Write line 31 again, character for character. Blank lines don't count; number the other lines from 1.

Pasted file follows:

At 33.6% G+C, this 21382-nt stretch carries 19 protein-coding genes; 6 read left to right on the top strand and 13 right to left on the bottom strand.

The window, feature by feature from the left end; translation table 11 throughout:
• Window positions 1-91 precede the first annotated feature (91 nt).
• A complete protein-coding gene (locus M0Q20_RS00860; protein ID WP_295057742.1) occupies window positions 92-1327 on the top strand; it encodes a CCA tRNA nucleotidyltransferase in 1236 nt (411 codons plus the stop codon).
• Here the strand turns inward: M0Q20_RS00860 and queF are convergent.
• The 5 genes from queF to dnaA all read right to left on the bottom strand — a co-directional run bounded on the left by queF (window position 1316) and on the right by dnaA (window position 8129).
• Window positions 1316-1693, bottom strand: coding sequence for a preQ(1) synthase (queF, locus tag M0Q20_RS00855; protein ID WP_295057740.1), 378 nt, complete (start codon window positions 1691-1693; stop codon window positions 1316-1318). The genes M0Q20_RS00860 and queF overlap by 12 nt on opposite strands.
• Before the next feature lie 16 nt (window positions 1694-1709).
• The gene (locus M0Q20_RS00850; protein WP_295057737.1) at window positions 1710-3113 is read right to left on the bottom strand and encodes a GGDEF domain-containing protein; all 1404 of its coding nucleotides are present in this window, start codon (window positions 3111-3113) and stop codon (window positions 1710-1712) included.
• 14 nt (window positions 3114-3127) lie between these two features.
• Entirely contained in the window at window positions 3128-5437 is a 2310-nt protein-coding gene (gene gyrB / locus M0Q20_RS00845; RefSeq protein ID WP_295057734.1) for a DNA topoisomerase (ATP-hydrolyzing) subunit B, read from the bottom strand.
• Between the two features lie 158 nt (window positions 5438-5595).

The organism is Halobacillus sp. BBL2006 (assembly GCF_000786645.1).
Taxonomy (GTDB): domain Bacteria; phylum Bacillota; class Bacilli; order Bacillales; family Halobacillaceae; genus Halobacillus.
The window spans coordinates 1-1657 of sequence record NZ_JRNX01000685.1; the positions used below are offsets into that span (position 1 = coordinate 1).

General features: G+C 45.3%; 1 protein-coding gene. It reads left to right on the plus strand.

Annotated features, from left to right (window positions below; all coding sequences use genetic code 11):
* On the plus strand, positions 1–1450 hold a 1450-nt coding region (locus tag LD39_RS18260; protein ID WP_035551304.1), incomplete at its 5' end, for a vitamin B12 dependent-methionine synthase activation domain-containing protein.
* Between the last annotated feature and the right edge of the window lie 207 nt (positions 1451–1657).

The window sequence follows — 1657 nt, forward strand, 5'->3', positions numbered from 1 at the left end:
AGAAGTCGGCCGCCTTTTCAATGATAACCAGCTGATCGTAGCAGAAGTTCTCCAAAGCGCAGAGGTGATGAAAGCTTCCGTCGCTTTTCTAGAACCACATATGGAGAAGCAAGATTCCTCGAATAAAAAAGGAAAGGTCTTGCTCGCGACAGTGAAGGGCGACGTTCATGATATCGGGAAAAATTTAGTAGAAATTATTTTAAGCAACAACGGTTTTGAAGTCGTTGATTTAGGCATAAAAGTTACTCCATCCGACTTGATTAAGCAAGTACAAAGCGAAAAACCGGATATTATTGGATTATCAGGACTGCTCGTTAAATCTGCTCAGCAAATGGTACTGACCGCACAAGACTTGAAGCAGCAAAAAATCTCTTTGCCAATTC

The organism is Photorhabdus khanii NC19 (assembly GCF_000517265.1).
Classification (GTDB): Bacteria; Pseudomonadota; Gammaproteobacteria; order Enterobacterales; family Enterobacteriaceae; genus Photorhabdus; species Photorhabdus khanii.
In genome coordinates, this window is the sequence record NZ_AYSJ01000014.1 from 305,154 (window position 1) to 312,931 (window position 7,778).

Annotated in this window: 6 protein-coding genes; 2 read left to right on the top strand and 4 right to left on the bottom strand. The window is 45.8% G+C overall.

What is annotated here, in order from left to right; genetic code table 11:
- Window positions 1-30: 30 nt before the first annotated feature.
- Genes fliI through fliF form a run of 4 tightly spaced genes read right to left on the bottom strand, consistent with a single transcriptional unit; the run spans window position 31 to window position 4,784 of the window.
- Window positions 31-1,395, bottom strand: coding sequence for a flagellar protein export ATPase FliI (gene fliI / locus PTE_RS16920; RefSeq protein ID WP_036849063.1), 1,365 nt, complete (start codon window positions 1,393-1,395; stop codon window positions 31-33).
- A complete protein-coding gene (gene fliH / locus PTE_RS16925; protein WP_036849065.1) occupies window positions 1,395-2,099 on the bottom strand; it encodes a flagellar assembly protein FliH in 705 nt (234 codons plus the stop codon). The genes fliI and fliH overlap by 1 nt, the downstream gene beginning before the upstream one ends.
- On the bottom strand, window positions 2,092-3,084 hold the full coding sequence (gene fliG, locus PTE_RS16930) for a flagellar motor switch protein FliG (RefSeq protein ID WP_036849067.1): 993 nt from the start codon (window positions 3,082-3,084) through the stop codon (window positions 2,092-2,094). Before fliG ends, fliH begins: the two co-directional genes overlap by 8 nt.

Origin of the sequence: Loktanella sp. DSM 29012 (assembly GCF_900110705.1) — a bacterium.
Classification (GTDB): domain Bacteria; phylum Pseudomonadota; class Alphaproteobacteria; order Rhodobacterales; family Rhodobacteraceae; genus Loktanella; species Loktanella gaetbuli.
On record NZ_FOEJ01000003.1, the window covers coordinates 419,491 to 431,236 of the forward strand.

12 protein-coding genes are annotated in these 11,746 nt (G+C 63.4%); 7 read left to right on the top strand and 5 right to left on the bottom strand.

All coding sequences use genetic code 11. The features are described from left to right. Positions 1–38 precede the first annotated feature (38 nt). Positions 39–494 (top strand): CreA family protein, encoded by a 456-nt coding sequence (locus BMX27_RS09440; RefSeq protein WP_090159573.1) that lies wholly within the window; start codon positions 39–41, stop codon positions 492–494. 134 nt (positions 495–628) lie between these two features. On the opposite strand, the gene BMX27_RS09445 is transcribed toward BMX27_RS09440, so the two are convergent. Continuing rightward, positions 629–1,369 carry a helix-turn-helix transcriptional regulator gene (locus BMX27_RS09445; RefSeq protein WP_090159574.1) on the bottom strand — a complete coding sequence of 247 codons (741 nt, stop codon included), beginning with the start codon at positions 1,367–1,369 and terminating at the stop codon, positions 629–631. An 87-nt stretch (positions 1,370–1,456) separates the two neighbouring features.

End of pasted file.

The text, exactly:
- On the bottom strand, window positions 2,092-3,084 hold the full coding sequence (gene fliG, locus PTE_RS16930) for a flagellar motor switch protein FliG (RefSeq protein ID WP_036849067.1): 993 nt from the start codon (window positions 3,082-3,084) through the stop codon (window positions 2,092-2,094). Before fliG ends, fliH begins: the two co-directional genes overlap by 8 nt.